Biodiversity Conservation and Renewable Energy Learning Centre: Freetown, Sierra Leone

20 February 2012 | News story

The establishment of a Biodiversity and Renewable Energy Learning Centre near West Africa’s only coastal mountain forest will expand the education on environmental issues in Sierra Leone and the Upper Guinea Forest region.

The Environmental Foundation for Africa, headed by CEC Steering Committee member Tommy Garnett, is building a learning centre with a focus on developing and promoting an interactive learning approach to conservation of the Western Area Peninsula Forest Reserve (WAPFR). The WAPFR is situated in the heart of Upper Guinea Forest Ecosystem, is rich in biodiversity and is of international importance. The 17,500 hectare tropical forest, serves as habitat to globally threatened species including the endemic toad Cardioglossus aureolli and the white-breasted picarthertis.

Access will be provided to educational materials, tools and techniques, with ample opportunities for practical demonstrations on their wider applications.

The construction is financed mainly by the Critical Ecosystem Partnership Fund (CEPF), with supplementary financial and in-kind contributieons from other partners, including the Environmental Protection Agency of Sierra Leone, WAPFR project, Ministry of Agriculture, Forestry and Food Security-Forestry Division, Architects Without Borders (Denmark – building design).

Given its focus on entertainment-based environmental education and information dissemination, EFA will work closely with the national educational and schools systems, the appropriate government ministries, in particular, Forestry, Education, Local Government and Energy & Water Resources. as well as other key stakeholders - most especially, the implementing agencies and target beneficiaries of the EU / WHH funded Project – Conservation of WAPFoR. Existing partnerships with entities promoting access to and use of renewable (mainly solar) energy in Sierra Leone and elsewhere in Africa, will be further strengthened. The WAPF is currently under extreme pressure and the rate of deforestation and land degradation is alarming. The major threats to the reserve based on findings of various studies in the recent years; include illegal farming practices, hunting, wood cutting, illegal logging, stone mining and urban settlement expansion.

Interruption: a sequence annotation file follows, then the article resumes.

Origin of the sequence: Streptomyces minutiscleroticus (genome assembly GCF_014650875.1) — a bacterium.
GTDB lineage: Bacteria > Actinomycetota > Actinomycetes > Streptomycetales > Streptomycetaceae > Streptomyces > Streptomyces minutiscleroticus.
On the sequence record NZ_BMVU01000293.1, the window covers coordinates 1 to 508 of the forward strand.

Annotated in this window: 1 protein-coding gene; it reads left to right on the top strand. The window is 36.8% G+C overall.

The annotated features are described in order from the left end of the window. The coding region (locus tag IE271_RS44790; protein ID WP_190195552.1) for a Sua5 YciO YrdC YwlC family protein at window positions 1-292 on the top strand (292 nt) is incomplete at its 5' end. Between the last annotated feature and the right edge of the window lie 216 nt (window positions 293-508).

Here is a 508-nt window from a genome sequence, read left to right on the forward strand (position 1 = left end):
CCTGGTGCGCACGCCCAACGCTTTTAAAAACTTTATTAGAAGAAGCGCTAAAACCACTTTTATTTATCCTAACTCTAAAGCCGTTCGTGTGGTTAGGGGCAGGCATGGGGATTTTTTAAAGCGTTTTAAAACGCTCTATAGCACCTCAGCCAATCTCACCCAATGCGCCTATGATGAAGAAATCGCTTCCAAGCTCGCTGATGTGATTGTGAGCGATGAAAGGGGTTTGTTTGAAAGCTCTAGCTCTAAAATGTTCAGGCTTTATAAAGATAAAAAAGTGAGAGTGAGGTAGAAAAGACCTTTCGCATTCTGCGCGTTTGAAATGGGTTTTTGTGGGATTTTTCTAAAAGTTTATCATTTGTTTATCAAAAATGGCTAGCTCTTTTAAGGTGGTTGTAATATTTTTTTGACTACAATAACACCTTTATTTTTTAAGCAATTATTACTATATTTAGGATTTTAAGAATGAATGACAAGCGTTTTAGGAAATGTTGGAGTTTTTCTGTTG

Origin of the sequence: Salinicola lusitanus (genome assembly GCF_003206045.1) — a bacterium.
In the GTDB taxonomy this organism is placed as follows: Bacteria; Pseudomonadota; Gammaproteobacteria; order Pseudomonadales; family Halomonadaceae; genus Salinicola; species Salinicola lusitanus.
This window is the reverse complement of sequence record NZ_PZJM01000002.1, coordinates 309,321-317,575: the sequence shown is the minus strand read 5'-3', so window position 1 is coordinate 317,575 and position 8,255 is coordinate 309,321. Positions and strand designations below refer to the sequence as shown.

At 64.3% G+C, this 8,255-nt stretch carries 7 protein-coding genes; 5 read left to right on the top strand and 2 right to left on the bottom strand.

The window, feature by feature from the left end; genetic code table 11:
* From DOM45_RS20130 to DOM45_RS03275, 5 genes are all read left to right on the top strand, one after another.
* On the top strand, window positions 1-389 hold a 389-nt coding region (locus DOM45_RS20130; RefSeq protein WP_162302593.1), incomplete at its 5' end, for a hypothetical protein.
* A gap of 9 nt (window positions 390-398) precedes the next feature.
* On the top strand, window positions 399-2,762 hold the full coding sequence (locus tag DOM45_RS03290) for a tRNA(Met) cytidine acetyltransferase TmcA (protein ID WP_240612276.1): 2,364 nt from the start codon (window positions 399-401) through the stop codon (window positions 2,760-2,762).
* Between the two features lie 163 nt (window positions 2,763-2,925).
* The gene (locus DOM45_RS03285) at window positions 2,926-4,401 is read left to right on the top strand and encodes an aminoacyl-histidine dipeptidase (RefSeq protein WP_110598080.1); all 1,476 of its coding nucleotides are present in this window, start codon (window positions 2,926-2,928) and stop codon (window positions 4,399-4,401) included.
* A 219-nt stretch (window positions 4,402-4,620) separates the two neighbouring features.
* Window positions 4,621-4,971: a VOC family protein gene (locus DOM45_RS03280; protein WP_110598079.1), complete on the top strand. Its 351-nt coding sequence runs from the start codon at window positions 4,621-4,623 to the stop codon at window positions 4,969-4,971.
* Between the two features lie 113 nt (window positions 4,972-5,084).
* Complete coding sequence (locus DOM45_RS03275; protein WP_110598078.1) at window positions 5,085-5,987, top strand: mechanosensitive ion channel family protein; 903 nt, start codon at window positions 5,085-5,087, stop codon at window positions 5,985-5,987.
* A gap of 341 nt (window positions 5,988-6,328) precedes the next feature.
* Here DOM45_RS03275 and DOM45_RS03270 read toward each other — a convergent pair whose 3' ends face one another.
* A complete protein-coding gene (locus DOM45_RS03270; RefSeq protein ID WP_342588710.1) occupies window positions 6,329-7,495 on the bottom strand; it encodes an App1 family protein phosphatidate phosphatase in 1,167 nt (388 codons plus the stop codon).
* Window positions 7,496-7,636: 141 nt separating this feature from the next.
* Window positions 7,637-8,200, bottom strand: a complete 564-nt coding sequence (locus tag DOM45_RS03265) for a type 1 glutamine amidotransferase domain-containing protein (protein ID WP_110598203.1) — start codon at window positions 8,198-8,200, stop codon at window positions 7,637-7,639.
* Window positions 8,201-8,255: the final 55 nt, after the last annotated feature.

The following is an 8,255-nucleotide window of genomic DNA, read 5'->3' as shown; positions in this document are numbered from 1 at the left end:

EFA started conservation work in the WAPF area in 1996, with a tree planting project in Lakka Village (funded by the British High Commission in March 1996) and the creation of the Peninsula Action Group for the Environment (PAGE) in March 1997. These developments were disrupted by the escalation of civil strife in Sierra Leone in May 2007, but operations restarted in July 1999, with the launching of an IUCN NL funded project - Freetown Peninsula Environmental Awareness and Education Programme. This 2-year small grant project which targeted 10 communities along the WAPF enabled EFA to conduct the first series of assessments that gave a clear indication of the impacts of increased population pressure on the capital caused by the civil conflict and the consequences for the WAPF. By the end of the conflict in 2001, EFA recognized the urgent need to maintain an educational facility near the forest reserve that showcases the importance of nature conservation for the local communities. This resulted in EFA establishing the linkages with some of the communities, through environmental education outreach programmes. Subsequently a 15-acre plot was acquired in 2002, to establishing an educational centre.

The following are some of the main features of the proposed structure:

  • An interactive walk-in center with a conference / exhibition hall to accommodate school children, university students, community groups, NGO personnel, eco-tourists, the local community people and the general public.
  • The special theme of the exhibitions will be ’Protection of the Western Area Peninsula Forest’ using a wide range of photographs and video material to create awareness about the current status of, and threats to the WAPF.
  • The centre will also showcase environmental, economic and social issues affecting the Upper Guinean Rain Forest including all of the region’s protected areas.
  • Providing school / university workday facilities, audio and visual equipment for workshops, training programmes, conservation symposiums and related seminars.
  • Permanent tree nursery, with a focus on indigenous tree species and garden for medicinal and ornamental plants.
  • Interactive educational walking trails to promote knowledge about the forest and its biodiversity

For more information, contact Tommy Garnett, DIrector of Programmes, tgarnett@efasl.org.uk; tommy.garnett@gmail.com